The Landing point is located in the north-easy corner of the region, within a barn spanning an old railway line. The tracks run from north-west to south-west, running along the eastern seaboard before rising to run back westwards along the south side of the region,  coming to an abrupt end at the ruins of a trestle bridge. This in turn suggests that the region was once connected to somewhere, further inviting our imaginations to extend or create a setting for the region.

Within the arms of this sweeping, undulating track – which frankly, has seen better days and was doubtless abandoned following the loss of the bridge to Wherever, is open farmland. This is neatly dissected into two fields by a dirt track pointing the way to an old workshop and barn, complete with a makeshift pier, the possible home for two fishing boats lying offshore.

Nusquam; Inara Pey, March 2016, on Flickr Nusquam

A lighthouse sits atop the highest point on the land, occupying a rocky shoulder in the south-east of the island. The spur of the railway line sweeps by outside, just the other side of a cement wall, to continue out along a  finger of rock, open sea on one side, narrow watery channel on the other, on its way to the bridge to (or is that from?) nowhere.

The lighthouse, barn and workshop are the only structures on the land, although it is clear this is still a place of work: hay bales are neatly rolled, a tractor has been working in one of the fields, whilst someone has been using another in an attempt to shift a fallen tree. Whether the latter came down by accident or design is hard to tell, but the way the telegraph poles are angled as they run beside the old train line suggests this place can suffer from high winds at times, so perhaps age and the weather took its toll on the tree.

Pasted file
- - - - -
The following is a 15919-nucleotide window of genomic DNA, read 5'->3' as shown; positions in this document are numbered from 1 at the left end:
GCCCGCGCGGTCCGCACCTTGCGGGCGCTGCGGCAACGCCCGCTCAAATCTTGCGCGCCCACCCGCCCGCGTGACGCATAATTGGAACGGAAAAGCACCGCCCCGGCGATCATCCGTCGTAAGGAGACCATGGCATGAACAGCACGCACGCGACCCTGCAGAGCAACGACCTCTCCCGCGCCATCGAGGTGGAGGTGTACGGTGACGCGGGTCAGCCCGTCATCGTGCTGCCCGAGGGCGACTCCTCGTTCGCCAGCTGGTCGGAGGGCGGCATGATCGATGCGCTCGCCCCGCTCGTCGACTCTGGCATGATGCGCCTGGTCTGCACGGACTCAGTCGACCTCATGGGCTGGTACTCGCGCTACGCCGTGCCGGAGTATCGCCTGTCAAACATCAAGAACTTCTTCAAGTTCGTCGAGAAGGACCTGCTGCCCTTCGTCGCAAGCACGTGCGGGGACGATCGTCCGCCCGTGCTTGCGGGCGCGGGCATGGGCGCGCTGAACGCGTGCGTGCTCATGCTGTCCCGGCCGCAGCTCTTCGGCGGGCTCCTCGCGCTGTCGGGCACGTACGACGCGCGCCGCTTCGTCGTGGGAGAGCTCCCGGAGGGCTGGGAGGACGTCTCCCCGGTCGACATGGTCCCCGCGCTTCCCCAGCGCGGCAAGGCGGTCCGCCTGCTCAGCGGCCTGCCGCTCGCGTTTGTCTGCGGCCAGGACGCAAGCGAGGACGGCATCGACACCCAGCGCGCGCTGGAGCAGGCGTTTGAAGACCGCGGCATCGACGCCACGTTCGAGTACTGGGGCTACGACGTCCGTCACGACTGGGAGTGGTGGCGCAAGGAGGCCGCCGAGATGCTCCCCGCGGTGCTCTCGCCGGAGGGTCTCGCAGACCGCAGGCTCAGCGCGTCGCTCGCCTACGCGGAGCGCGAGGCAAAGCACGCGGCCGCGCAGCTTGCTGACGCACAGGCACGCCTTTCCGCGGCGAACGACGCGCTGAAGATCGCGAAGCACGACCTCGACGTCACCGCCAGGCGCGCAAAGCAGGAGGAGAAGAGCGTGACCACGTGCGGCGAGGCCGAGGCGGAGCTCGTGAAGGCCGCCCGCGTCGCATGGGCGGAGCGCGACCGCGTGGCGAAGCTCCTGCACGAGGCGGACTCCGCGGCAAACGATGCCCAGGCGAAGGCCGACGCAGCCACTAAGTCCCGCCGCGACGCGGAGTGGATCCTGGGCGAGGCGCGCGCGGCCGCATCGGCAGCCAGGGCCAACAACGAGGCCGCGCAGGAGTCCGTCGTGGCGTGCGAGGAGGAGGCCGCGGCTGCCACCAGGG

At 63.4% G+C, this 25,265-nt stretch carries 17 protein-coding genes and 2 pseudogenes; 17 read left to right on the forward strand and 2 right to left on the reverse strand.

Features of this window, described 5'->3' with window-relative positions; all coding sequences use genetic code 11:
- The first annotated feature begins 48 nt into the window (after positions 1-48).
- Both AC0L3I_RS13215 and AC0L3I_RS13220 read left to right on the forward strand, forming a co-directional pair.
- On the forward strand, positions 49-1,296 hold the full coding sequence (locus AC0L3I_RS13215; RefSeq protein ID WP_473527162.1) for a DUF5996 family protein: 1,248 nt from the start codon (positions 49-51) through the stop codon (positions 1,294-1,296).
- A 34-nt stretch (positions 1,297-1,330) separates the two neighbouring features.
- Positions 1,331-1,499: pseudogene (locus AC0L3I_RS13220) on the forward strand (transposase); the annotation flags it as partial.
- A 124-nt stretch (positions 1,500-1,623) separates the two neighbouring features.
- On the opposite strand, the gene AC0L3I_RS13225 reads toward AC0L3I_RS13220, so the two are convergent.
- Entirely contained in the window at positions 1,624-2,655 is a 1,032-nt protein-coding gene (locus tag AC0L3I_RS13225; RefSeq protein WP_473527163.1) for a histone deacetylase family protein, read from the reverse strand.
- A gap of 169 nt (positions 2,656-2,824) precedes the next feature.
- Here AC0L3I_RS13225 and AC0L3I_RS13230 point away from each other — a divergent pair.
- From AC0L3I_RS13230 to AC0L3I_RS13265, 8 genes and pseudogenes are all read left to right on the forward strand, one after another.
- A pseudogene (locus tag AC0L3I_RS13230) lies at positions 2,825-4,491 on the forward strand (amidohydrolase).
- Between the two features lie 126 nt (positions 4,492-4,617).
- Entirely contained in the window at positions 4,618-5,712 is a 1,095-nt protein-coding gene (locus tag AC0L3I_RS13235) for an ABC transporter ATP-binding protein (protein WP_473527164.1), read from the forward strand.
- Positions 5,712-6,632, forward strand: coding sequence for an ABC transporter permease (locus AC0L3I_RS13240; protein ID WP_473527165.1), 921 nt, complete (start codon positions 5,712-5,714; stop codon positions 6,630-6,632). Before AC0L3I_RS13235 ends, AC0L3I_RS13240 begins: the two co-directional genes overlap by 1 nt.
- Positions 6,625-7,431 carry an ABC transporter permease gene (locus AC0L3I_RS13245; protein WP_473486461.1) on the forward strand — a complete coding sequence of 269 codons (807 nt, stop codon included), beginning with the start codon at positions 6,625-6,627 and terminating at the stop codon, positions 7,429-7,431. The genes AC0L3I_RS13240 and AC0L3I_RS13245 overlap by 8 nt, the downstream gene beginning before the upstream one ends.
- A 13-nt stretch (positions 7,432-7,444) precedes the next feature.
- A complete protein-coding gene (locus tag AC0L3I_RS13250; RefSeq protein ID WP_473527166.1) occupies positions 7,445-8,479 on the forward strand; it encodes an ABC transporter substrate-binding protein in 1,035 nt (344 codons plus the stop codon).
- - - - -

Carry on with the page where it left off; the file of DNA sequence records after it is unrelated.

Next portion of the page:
Nusquam; Inara Pey, March 2016, on Flickr Nusquam

Horses roam one of the fields, their sleek coats suggesting they are well cared-for, adding a further sign of long-term habitation here, and giving the visitor more hints by which they can weave a tale of their own about the place. East of the railway tracks, the unsurfaced road continues, passing a small parking lot bearing a sign promising fried chicken and gasoline further inland.

An overgrown board walk winds its way from this to barn landing point, while the road quietly dips under the lapping waves on the east side of the island, again suggesting this is a place that was one somewhere – or at least linked to somewhere. now a young apple tree rises slowly from what’s left of the track, a silent sentinel warning the onward progress is perhaps not advisable.

Nusquam; Inara Pey, March 2016, on Flickr Nusquam

With it’s rugged, looks and open spaces, complemented by a subtle sound scape which is more noticeable along the coastline than further inland,  and presided over by a dusky windlight which plays beautifully with lighting as you cam around, Nusquam presents the perfect  destination for whenever you feel like you’d like to go Nowhere.

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Of rocks and ruins

The new flagstone courtyard at the entrance to our island ruins, which helps integrate the pavilion (centre right) with the rest of the design
The new flagstone courtyard at the entrance to our island ruins, which helps integrate the pavilion (to the right) with the rest of the design

Another month, and another weekend fiddling around with the home island (we’ll get there one day…!). I’m not entirely sure how it all started, other than thinking the “bath house” ruin on the mid-level of the island looked in need of something. So, up went additional walls, a shifting of a few things, and so matters snowballed a bit 🙂 .